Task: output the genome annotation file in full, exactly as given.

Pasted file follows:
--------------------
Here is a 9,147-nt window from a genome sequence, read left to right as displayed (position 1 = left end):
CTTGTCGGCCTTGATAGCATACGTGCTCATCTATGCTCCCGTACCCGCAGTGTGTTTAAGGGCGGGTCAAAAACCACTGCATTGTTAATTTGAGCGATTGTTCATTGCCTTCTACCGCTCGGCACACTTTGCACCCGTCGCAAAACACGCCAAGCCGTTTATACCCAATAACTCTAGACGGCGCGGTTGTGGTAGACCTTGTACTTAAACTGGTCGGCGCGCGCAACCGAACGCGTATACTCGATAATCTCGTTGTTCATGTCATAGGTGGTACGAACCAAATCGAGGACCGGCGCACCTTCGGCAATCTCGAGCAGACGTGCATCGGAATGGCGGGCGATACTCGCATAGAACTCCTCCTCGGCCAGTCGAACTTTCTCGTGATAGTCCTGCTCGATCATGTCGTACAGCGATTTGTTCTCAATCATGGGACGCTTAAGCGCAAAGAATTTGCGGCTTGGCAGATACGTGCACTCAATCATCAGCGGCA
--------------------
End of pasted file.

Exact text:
Here is a 9,147-nt window from a genome sequence, read left to right as displayed (position 1 = left end):
CTTGTCGGCCTTGATAGCATACGTGCTCATCTATGCTCCCGTACCCGCAGTGTGTTTAAGGGCGGGTCAAAAACCACTGCATTGTTAATTTGAGCGATTGTTCATTGCCTTCTACCGCTCGGCACACTTTGCACCCGTCGCAAAACACGCCAAGCCGTTTATACCCAATAACTCTAGACGGCGCGGTTGTGGTAGACCTTGTACTTAAACTGGTCGGCGCGCGCAACCGAACGCGTATACTCGATAATCTCGTTGTTCATGTCATAGGTGGTACGAACCAAATCGAGGACCGGCGCACCTTCGGCAATCTCGAGCAGACGTGCATCGGAATGGCGGGCGATACTCGCATAGAACTCCTCCTCGGCCAGTCGAACTTTCTCGTGATAGTCCTGCTCGATCATGTCGTACAGCGATTTGTTCTCAATCATGGGACGCTTAAGCGCAAAGAATTTGCGGCTTGGCAGATACGTGCACTCAATCATCAGCGGCA